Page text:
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Cash Flow Terminology and the Business Owner - Articles Surfing

Small business owners often fail to understand the consequences of inadequate cash flow management until the harsh realities of business life kick in. Typically one significant occasion is when insufficient funds are available within the business to meet the business liabilities.

It may be that business plans have been developed, income statements prepared and cash flows projected. The business owner may have been actively involved in this work or may have delegated the task to a third party and treated the business planning process as a desk top exercise.

Following the completion of the plans and reports, what follow up action was taken?

Were those same plans filed, not subsequently reviewed and no corrective actions taken to bring any actual results that were worse than forecast back to plan?

If this scenario is familiar a contributory factor may be a lack of understanding of what the terminology used actually means that may scare the business owner from taking action.

To help enhance the knowledge of the small business owner some of the common terms associated with cash management are explained below.

Cash Balance

The amount of money belonging to the business and available to legitimately expend, or the amount of money the business owes to a financial institution usually by way of a bank overdraft facility.

Cash Flow

Simply cashflow is the difference between monies coming into the business and monies going out of the business, and measured across a period of time. The measurement may be a day, a month, year or such period the business owner may determine.

Actual Cash Flow Statement

This is an analysis of all cash flow movements during the given period of time. It will summarize all monies received and monies expended.

There are three elements to consider and report on. These are:

- the operating activities

o cash flow from selling goods

o cash flow from paying expenses

- the changes in fixed assets

o cash flow from sale or purchase of assets

- the changes in forms of finance.

o Cash flow from borrowing or repaying loans

o Cashflow movements in contributions by and distributions to owners

Cash Flow From Operations

This is the part of the cash flow that is directly attributable to the performance (profitable or otherwise) of the business. Excluded from these numbers would be cash movements related to items such as extraordinary events and sale or purchase of assets.

Cash flow from operations is the sum of the profit for the period in question plus the value of the non-cash items, such as depreciation, that have been charged against profits. To this figure is added or subtracted the movement in working capital during the period to give the Cash Flow from Operations.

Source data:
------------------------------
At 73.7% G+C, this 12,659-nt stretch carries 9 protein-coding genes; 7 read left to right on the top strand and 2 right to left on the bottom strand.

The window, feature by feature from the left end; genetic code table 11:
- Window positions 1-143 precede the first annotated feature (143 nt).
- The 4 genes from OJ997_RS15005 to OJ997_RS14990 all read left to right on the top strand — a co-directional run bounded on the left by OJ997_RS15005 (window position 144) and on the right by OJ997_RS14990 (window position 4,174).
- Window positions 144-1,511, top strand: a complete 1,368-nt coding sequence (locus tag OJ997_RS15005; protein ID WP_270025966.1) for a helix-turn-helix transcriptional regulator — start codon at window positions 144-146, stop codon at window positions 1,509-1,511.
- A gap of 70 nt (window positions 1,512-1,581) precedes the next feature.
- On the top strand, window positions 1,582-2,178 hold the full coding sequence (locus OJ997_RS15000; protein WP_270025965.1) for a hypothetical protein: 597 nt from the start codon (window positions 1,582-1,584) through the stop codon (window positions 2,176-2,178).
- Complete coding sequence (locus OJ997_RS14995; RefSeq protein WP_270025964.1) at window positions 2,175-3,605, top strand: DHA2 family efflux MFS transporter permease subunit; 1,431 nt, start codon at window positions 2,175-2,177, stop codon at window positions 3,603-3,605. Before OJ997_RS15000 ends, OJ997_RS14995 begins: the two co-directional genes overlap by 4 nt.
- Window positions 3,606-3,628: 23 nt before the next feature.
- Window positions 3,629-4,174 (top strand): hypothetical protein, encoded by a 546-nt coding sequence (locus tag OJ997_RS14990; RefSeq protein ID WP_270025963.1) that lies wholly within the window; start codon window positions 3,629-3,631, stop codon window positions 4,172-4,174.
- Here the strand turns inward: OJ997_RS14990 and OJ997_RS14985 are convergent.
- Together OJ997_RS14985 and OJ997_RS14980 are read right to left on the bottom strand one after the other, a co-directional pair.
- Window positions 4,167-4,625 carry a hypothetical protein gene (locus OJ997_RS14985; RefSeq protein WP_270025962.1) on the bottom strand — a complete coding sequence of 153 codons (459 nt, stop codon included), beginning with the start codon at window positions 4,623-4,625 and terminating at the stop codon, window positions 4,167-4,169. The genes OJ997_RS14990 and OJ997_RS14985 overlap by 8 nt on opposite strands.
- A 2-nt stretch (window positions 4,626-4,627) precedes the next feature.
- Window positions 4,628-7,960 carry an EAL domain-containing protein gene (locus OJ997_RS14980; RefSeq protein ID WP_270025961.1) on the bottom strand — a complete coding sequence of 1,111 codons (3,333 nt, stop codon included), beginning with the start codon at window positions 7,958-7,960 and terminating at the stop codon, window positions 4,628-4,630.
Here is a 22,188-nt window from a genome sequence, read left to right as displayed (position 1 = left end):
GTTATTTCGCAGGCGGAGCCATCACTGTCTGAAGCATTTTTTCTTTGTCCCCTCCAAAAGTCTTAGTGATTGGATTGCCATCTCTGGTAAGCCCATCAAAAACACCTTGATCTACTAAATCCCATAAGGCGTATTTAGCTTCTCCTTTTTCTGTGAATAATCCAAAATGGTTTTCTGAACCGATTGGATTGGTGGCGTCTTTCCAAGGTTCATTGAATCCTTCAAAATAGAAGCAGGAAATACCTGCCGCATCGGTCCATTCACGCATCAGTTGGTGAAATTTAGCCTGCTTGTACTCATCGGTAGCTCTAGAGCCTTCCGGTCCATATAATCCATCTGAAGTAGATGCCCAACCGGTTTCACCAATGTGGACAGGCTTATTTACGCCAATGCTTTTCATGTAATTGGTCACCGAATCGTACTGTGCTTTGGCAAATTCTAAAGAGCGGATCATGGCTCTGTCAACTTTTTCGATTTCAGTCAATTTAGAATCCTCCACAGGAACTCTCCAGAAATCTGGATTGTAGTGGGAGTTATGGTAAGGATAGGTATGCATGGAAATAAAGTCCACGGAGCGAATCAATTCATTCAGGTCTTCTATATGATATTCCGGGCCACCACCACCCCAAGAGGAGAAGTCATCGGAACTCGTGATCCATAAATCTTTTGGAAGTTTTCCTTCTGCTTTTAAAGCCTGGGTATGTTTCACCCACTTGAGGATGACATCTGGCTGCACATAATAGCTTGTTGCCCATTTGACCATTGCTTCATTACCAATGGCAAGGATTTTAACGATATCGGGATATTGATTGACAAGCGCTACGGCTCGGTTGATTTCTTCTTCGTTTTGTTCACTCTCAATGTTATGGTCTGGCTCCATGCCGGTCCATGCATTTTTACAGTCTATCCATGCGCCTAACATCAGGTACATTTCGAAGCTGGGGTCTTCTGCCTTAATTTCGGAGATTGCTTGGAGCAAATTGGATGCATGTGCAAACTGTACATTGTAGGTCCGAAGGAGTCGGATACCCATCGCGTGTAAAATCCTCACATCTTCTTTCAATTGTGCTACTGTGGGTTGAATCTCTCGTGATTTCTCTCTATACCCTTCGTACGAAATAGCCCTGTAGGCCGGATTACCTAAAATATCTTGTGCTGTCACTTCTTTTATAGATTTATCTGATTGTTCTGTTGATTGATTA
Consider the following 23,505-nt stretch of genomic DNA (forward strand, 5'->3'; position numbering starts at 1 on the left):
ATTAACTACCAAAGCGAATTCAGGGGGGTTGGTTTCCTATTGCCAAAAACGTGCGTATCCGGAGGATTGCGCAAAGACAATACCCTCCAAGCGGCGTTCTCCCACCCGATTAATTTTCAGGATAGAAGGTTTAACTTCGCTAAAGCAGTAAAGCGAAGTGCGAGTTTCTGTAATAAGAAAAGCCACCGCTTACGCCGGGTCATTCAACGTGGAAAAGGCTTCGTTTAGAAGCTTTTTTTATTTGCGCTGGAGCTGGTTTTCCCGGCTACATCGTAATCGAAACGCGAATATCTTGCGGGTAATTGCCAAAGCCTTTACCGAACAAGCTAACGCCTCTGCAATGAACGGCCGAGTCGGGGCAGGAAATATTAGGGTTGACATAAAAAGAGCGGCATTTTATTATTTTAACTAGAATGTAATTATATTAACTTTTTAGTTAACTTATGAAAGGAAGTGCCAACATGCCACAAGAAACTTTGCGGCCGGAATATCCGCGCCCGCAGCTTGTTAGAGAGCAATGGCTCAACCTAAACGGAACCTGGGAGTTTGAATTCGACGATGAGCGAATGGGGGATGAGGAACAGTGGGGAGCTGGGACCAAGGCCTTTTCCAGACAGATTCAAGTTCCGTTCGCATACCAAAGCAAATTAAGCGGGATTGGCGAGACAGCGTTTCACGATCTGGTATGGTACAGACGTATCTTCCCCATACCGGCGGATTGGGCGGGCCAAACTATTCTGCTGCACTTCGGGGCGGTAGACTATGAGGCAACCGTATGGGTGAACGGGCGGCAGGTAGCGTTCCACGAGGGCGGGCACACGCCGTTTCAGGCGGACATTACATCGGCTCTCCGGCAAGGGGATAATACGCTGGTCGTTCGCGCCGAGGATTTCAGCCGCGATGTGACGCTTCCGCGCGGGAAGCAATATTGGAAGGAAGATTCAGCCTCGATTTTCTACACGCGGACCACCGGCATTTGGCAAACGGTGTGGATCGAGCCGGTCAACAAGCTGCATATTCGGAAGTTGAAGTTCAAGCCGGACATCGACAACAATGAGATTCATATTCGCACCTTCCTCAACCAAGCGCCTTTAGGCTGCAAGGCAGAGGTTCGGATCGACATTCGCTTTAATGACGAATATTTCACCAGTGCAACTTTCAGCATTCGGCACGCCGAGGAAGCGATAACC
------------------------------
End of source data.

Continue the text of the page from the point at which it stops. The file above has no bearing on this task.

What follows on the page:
Cash Flow from Non-Operational Activities

Included under this head will be included all cash movements arising within the business not directly associated with normal trading activities.

This will include but not limited to the sale or purchase of fixed assets, for example plant and machinery and furniture and fittings; together with an increase in or repayment of business loans.

Source and Application of Funds

This term is used to differentiate between the monies coming into a business and the monies going out.

Monies coming into a business will be the source and will include sales cash received, proceeds from the sale of a fixed asset and the increase in loans borrowed.

The application of funds relates to cash that is expended by the business, and would include the payment of goods or services, the purchase of fixed assets or the repayment of business loans.

Forecast Cash Flow Statement

A similar convention to the Actual Cash Flow Statement, however, this will project the anticipated cash flow movements for some future period of time.

Cash Accounting

A method of accounting that records in the books of account cash receipts as a sale on the day the cash is received and treats cash payments as expenses on the day of payment.

Profit v. Cash

The profit of a business should not be confused with the cash position of the business. A satisfactory cash flow position will almost certainly be dependent upon profits being generated. However, remember that high non-operational cash outgoings may significantly reduce the operational cash generated resulting in a cash balance much lower than the reported profit.

Submitted by:

David Willetts

David Willetts is a qualified accountant and an Associate of the Institute of Business Advisers. More details on David's background and experience can be found at http://www.dawconsulting.co.uk. Also if you are seeking a solution to your business problem then visit David's site at http://www.sme-business-solutions.com for your on line business resource.

The article can be freely distributed to others PROVIDED THAT it at all times remains unaltered and includes the author's bio.



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